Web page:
News & Politics

Pet Equity

A local real-estate agent specializes in house-hunting for four-legged family members.

Illustration by Joe Ciardiello.

Sarah Valencia had a lot on her mind when she finished graduate school last year in Louisiana. She was about to start a job at the National Institutes of Health in Bethesda, and her English bulldog, Fiona, was complicating her plans. Without the time or money to hunt for apartments in person, Valencia searched online. She wanted to find a place close to work, but after contacting about 20 apartment complexes, she realized she had a problem. While her heeler mix, Chester, wasn’t an issue, no one would rent to her because of her bulldog.

A controversial decision had recently been handed down by a Maryland appeals court, defining pit bulls as “inherently dangerous.” Valencia found that landlords were now wary of allowing any breed that even vaguely resembled—or in her case, sounded similar to—a pit bull. Desperate, she began Googling for someone who could help. Her search led her to Jill Barsky, a real-estate agent licensed in DC, Maryland, and Virginia who bills herself as “the pet friendly realtor.” Valencia e-mailed Barsky and hoped for the best.

From the start of her 23-year career, Barsky recognized that her passion for animals could be an asset. Clients with pets often face specific challenges, including landlords and homeowners’ associations reluctant to welcome animals. Many people need to do extra research, such as finding out which neighborhoods allow homeowners to fence their yards. Barsky, who adopted her first dog at age seven and now has ten rescue dogs, also knew that some pets require special considerations—elderly dogs and cats, for instance, frequently need homes with few or no stairs. She decided she’d tailor her business to finding homes for other pet lovers and donate a portion of her commissions to the rescue group of each client’s choice.

With the US pet industry on track to hit $55 billion in sales this year, according to the American Pet Products Association, people clearly love to pamper their animals. The Pet Realty Network, in Florida, offers an online directory of agents throughout the country who focus on finding homes for clients who want to meet their pets’ needs.

Barsky has worked for people with a range of animals, from ferrets to horses. The latter come with particularly tough requirements. Before buying a property, horse owners must work out with homeowners’ associations how many acres are required per horse and what type of guidelines they have to follow if they need to build an extra barn. Many of Barsky’s clients with horses have picked properties in northern Potomac and Poolesville.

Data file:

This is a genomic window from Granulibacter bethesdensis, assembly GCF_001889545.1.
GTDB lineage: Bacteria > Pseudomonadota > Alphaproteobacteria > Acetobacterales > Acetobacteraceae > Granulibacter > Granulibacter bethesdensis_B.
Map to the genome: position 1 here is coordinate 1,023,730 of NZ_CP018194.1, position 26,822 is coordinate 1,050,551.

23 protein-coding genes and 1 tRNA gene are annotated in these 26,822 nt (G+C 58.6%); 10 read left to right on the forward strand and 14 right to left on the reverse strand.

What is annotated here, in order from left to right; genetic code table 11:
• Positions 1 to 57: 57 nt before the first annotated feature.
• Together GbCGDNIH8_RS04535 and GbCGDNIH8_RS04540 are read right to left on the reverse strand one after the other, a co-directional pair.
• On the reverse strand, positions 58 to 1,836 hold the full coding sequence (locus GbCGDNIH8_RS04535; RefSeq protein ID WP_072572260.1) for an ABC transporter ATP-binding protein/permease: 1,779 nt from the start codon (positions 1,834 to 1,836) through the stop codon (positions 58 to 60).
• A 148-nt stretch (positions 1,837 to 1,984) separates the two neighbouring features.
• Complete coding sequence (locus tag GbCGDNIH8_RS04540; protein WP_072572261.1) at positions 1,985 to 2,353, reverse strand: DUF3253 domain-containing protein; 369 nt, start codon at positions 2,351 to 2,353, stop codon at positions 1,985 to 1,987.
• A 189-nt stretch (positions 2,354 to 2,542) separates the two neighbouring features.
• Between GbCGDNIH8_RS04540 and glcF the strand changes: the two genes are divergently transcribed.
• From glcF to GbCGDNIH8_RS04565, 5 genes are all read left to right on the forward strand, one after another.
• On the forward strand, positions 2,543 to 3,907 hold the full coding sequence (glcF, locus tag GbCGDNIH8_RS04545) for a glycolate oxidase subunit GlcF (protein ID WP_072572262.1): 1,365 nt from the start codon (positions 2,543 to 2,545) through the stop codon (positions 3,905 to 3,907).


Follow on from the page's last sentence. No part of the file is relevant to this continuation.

Most of her clients, however, have dogs, and they want neighborhoods with plenty of parks and walking paths. Capitol Hill’s Lincoln Park and the Shirlington Dog Park in Arlington have both proven popular.

Barsky says the most important advice she gives pet owners is to read the lease or homeowners’ documents of any place they’re considering: “You don’t want to get locked into a place and not be able to keep your pet. Don’t take someone’s word about a rule. Make sure you have it in writing.”

Barsky was the lucky break Sarah Valencia needed. Within hours of receiving Valencia’s e-mail, Barsky responded with a list of potential apartments. Because Barsky already had relationships with landlords and management companies, she was able to find several places willing to take a bulldog. With a month to go before her move, Valencia left her search entirely up to Barsky, who looked at about a half dozen apartments before finding a light-filled two-bedroom close to NIH that seemed perfect for her client.

Valencia, Chester, and Fiona moved in last November. Valencia says the three of them love their home. The dogs in particular appreciate that it’s just a short drive to Black Hill Regional Park, their new favorite place to explore.

This article appears in the August 2013 issue of The Washingtonian.